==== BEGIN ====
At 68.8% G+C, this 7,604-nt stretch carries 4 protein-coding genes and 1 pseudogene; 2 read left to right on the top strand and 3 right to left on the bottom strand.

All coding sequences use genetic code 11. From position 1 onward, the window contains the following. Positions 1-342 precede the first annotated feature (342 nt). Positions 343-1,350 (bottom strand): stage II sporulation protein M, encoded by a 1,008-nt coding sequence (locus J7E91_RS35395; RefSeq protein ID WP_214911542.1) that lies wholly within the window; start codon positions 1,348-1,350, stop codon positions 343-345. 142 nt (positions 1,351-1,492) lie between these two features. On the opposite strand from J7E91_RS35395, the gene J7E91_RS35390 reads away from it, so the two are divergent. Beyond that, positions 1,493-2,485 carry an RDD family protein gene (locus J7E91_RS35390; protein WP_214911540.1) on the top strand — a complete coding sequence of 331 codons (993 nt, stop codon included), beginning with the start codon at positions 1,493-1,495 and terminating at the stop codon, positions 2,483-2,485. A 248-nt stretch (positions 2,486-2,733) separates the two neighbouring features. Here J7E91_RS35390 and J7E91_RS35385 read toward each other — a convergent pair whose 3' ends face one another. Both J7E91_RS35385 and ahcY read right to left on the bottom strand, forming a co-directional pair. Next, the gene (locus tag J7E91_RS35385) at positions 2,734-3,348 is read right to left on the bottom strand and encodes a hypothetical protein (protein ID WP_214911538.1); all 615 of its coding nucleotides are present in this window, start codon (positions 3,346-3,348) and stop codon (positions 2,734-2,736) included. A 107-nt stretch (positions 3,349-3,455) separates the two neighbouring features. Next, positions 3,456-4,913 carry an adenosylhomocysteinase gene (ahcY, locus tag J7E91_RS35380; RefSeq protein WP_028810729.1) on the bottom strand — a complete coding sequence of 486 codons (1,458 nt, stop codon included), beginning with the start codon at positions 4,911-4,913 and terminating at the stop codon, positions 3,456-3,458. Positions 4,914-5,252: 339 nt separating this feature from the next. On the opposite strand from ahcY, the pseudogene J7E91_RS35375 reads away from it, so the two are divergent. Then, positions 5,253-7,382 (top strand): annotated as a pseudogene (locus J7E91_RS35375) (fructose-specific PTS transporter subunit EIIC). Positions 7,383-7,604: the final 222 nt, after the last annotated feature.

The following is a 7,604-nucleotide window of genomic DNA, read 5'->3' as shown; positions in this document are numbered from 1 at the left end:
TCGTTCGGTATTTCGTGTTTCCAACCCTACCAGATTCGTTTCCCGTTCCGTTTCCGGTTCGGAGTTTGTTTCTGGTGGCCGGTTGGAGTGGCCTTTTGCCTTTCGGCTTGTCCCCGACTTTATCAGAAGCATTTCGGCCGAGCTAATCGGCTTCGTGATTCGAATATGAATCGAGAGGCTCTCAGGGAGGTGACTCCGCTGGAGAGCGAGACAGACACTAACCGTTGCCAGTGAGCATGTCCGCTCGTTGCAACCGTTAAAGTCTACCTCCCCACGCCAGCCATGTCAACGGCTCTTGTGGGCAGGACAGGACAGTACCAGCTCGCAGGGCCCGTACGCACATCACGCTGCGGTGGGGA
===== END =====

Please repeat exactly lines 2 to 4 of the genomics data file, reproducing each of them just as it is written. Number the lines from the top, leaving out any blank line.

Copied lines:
All coding sequences use genetic code 11. From position 1 onward, the window contains the following. Positions 1-342 precede the first annotated feature (342 nt). Positions 343-1,350 (bottom strand): stage II sporulation protein M, encoded by a 1,008-nt coding sequence (locus J7E91_RS35395; RefSeq protein ID WP_214911542.1) that lies wholly within the window; start codon positions 1,348-1,350, stop codon positions 343-345. 142 nt (positions 1,351-1,492) lie between these two features. On the opposite strand from J7E91_RS35395, the gene J7E91_RS35390 reads away from it, so the two are divergent. Beyond that, positions 1,493-2,485 carry an RDD family protein gene (locus J7E91_RS35390; protein WP_214911540.1) on the top strand — a complete coding sequence of 331 codons (993 nt, stop codon included), beginning with the start codon at positions 1,493-1,495 and terminating at the stop codon, positions 2,483-2,485. A 248-nt stretch (positions 2,486-2,733) separates the two neighbouring features. Here J7E91_RS35390 and J7E91_RS35385 read toward each other — a convergent pair whose 3' ends face one another. Both J7E91_RS35385 and ahcY read right to left on the bottom strand, forming a co-directional pair. Next, the gene (locus tag J7E91_RS35385) at positions 2,734-3,348 is read right to left on the bottom strand and encodes a hypothetical protein (protein ID WP_214911538.1); all 615 of its coding nucleotides are present in this window, start codon (positions 3,346-3,348) and stop codon (positions 2,734-2,736) included. A 107-nt stretch (positions 3,349-3,455) separates the two neighbouring features. Next, positions 3,456-4,913 carry an adenosylhomocysteinase gene (ahcY, locus tag J7E91_RS35380; RefSeq protein WP_028810729.1) on the bottom strand — a complete coding sequence of 486 codons (1,458 nt, stop codon included), beginning with the start codon at positions 4,911-4,913 and terminating at the stop codon, positions 3,456-3,458. Positions 4,914-5,252: 339 nt separating this feature from the next. On the opposite strand from ahcY, the pseudogene J7E91_RS35375 reads away from it, so the two are divergent. Then, positions 5,253-7,382 (top strand): annotated as a pseudogene (locus J7E91_RS35375) (fructose-specific PTS transporter subunit EIIC). Positions 7,383-7,604: the final 222 nt, after the last annotated feature.

The following is a 7,604-nucleotide window of genomic DNA, read 5'->3' as shown; positions in this document are numbered from 1 at the left end:
TCGTTCGGTATTTCGTGTTTCCAACCCTACCAGATTCGTTTCCCGTTCCGTTTCCGGTTCGGAGTTTGTTTCTGGTGGCCGGTTGGAGTGGCCTTTTGCCTTTCGGCTTGTCCCCGACTTTATCAGAAGCATTTCGGCCGAGCTAATCGGCTTCGTGATTCGAATATGAATCGAGAGGCTCTCAGGGAGGTGACTCCGCTGGAGAGCGAGACAGACACTAACCGTTGCCAGTGAGCATGTCCGCTCGTTGCAACCGTTAAAGTCTACCTCCCCACGCCAGCCATGTCAACGGCTCTTGTGGGCAGGACAGGACAGTACCAGCTCGCAGGGCCCGTACGCACATCACGCTGCGGTGGGGA